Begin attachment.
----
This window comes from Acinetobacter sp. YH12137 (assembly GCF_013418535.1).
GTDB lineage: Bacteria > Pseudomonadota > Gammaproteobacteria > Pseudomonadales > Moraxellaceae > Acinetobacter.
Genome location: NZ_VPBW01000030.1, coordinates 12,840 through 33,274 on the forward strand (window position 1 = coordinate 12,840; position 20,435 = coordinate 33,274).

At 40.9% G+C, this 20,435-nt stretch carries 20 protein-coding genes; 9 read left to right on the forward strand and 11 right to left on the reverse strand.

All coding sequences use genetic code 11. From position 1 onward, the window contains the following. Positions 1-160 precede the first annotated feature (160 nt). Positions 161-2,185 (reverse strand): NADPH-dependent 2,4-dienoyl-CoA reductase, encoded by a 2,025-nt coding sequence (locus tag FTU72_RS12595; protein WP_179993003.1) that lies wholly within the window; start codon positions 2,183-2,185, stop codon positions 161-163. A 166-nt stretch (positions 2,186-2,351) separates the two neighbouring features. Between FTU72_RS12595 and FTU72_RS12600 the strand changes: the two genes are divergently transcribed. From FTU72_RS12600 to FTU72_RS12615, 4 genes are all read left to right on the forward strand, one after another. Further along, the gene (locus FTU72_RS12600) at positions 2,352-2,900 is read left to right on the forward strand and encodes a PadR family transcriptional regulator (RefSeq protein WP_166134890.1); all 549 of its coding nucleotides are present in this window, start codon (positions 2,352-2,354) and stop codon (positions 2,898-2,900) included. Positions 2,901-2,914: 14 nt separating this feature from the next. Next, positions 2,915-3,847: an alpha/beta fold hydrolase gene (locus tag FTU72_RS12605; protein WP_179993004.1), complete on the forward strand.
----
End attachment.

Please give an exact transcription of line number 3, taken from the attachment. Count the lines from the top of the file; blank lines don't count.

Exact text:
Genome location: NZ_VPBW01000030.1, coordinates 12,840 through 33,274 on the forward strand (window position 1 = coordinate 12,840; position 20,435 = coordinate 33,274).